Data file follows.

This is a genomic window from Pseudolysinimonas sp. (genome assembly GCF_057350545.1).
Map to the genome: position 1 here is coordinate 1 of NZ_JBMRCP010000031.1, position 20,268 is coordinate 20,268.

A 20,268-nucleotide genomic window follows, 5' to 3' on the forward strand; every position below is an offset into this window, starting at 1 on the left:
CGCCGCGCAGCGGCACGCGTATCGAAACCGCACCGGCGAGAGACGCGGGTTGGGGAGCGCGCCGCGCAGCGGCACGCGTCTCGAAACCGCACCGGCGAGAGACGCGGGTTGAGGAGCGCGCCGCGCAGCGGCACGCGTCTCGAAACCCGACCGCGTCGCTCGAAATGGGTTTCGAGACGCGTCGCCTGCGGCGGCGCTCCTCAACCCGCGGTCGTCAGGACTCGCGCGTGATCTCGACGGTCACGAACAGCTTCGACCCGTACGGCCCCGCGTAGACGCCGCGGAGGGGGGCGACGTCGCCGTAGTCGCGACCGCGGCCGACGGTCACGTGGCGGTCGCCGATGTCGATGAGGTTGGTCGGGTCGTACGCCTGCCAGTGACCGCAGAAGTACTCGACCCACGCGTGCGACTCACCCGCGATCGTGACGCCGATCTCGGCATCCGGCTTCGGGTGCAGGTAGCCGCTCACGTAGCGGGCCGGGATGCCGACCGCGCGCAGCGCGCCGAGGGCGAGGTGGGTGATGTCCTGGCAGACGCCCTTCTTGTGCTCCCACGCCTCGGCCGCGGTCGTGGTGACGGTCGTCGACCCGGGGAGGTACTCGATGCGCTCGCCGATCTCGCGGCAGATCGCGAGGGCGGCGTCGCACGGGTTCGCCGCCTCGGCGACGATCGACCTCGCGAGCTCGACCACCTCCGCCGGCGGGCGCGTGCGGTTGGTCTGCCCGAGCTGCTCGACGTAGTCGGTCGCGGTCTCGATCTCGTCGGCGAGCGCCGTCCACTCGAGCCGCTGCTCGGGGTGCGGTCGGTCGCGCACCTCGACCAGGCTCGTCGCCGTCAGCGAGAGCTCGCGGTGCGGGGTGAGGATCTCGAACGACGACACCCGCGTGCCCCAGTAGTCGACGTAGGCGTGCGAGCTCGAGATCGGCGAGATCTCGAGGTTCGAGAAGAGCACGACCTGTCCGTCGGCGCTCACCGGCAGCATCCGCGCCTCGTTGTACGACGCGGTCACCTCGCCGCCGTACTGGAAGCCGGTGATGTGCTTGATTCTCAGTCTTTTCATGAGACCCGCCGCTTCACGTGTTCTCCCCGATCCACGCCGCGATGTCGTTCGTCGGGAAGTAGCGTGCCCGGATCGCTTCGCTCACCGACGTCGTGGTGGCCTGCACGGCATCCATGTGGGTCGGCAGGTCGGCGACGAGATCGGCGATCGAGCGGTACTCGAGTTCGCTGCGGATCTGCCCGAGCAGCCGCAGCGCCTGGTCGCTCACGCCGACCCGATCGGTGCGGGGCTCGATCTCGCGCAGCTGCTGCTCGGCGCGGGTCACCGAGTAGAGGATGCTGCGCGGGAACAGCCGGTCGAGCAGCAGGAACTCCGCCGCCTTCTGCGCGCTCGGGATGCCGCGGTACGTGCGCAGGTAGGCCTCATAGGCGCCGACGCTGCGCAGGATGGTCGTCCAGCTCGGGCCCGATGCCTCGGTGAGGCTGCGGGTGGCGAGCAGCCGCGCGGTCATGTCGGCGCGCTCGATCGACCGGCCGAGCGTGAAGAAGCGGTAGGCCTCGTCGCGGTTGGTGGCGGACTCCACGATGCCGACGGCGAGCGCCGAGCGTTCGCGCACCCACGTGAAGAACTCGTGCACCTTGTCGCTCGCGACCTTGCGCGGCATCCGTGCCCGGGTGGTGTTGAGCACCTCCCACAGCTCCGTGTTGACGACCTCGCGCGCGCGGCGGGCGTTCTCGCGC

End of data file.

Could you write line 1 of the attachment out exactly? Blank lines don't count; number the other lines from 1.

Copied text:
This is a genomic window from Pseudolysinimonas sp. (genome assembly GCF_057350545.1).